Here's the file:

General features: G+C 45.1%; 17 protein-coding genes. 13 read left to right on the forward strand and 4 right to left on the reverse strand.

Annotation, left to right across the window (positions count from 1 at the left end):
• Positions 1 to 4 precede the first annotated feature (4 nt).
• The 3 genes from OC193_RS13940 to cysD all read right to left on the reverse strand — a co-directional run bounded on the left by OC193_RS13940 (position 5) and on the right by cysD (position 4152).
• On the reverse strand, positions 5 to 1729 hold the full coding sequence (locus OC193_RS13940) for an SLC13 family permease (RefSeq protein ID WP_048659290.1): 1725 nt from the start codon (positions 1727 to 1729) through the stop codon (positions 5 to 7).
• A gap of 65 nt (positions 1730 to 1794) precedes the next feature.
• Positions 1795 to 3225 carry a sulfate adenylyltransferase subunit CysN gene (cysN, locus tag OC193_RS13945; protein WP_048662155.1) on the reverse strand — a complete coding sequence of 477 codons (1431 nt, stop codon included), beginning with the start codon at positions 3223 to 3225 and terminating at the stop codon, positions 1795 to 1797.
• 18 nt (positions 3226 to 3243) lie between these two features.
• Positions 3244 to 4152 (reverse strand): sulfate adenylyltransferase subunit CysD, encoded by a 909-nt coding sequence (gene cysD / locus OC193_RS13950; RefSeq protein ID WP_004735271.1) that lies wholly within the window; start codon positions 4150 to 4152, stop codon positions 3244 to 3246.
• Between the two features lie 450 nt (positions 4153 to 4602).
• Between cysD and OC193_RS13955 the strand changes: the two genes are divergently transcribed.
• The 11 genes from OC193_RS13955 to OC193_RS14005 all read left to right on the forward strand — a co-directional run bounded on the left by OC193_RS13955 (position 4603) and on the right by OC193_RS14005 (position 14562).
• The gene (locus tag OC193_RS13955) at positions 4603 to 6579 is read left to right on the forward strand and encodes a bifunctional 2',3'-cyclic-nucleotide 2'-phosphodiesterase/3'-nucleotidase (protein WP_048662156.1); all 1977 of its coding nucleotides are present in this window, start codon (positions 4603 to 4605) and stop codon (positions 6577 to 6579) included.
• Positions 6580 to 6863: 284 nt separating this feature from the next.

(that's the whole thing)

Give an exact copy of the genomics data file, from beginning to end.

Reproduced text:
General features: G+C 45.1%; 17 protein-coding genes. 13 read left to right on the forward strand and 4 right to left on the reverse strand.

Annotation, left to right across the window (positions count from 1 at the left end):
• Positions 1 to 4 precede the first annotated feature (4 nt).
• The 3 genes from OC193_RS13940 to cysD all read right to left on the reverse strand — a co-directional run bounded on the left by OC193_RS13940 (position 5) and on the right by cysD (position 4152).
• On the reverse strand, positions 5 to 1729 hold the full coding sequence (locus OC193_RS13940) for an SLC13 family permease (RefSeq protein ID WP_048659290.1): 1725 nt from the start codon (positions 1727 to 1729) through the stop codon (positions 5 to 7).
• A gap of 65 nt (positions 1730 to 1794) precedes the next feature.
• Positions 1795 to 3225 carry a sulfate adenylyltransferase subunit CysN gene (cysN, locus tag OC193_RS13945; protein WP_048662155.1) on the reverse strand — a complete coding sequence of 477 codons (1431 nt, stop codon included), beginning with the start codon at positions 3223 to 3225 and terminating at the stop codon, positions 1795 to 1797.
• 18 nt (positions 3226 to 3243) lie between these two features.
• Positions 3244 to 4152 (reverse strand): sulfate adenylyltransferase subunit CysD, encoded by a 909-nt coding sequence (gene cysD / locus OC193_RS13950; RefSeq protein ID WP_004735271.1) that lies wholly within the window; start codon positions 4150 to 4152, stop codon positions 3244 to 3246.
• Between the two features lie 450 nt (positions 4153 to 4602).
• Between cysD and OC193_RS13955 the strand changes: the two genes are divergently transcribed.
• The 11 genes from OC193_RS13955 to OC193_RS14005 all read left to right on the forward strand — a co-directional run bounded on the left by OC193_RS13955 (position 4603) and on the right by OC193_RS14005 (position 14562).
• The gene (locus tag OC193_RS13955) at positions 4603 to 6579 is read left to right on the forward strand and encodes a bifunctional 2',3'-cyclic-nucleotide 2'-phosphodiesterase/3'-nucleotidase (protein WP_048662156.1); all 1977 of its coding nucleotides are present in this window, start codon (positions 4603 to 4605) and stop codon (positions 6577 to 6579) included.
• Positions 6580 to 6863: 284 nt separating this feature from the next.